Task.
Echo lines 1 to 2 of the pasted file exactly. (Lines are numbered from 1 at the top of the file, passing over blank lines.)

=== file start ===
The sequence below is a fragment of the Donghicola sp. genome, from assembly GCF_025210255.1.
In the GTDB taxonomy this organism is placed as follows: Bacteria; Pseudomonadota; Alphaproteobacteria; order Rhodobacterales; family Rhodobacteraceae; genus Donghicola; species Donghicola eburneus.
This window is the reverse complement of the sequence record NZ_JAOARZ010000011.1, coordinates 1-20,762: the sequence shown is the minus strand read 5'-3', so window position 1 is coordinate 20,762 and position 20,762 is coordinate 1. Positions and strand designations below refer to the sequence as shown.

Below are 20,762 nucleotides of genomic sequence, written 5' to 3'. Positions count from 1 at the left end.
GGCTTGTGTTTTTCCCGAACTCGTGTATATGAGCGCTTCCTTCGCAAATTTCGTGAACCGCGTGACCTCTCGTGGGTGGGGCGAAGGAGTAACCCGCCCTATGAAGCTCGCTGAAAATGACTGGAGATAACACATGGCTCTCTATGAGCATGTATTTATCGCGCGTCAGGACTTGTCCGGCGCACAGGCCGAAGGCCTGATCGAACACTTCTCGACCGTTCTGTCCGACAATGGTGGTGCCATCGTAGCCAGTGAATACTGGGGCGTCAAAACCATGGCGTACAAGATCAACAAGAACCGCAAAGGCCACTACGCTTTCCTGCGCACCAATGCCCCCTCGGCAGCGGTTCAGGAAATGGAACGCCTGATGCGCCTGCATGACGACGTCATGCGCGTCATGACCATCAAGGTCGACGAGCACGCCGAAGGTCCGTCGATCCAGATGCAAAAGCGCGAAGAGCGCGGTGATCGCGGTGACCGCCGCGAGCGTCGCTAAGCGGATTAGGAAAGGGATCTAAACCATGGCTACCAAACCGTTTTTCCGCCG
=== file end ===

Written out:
The sequence below is a fragment of the Donghicola sp. genome, from assembly GCF_025210255.1.
In the GTDB taxonomy this organism is placed as follows: Bacteria; Pseudomonadota; Alphaproteobacteria; order Rhodobacterales; family Rhodobacteraceae; genus Donghicola; species Donghicola eburneus.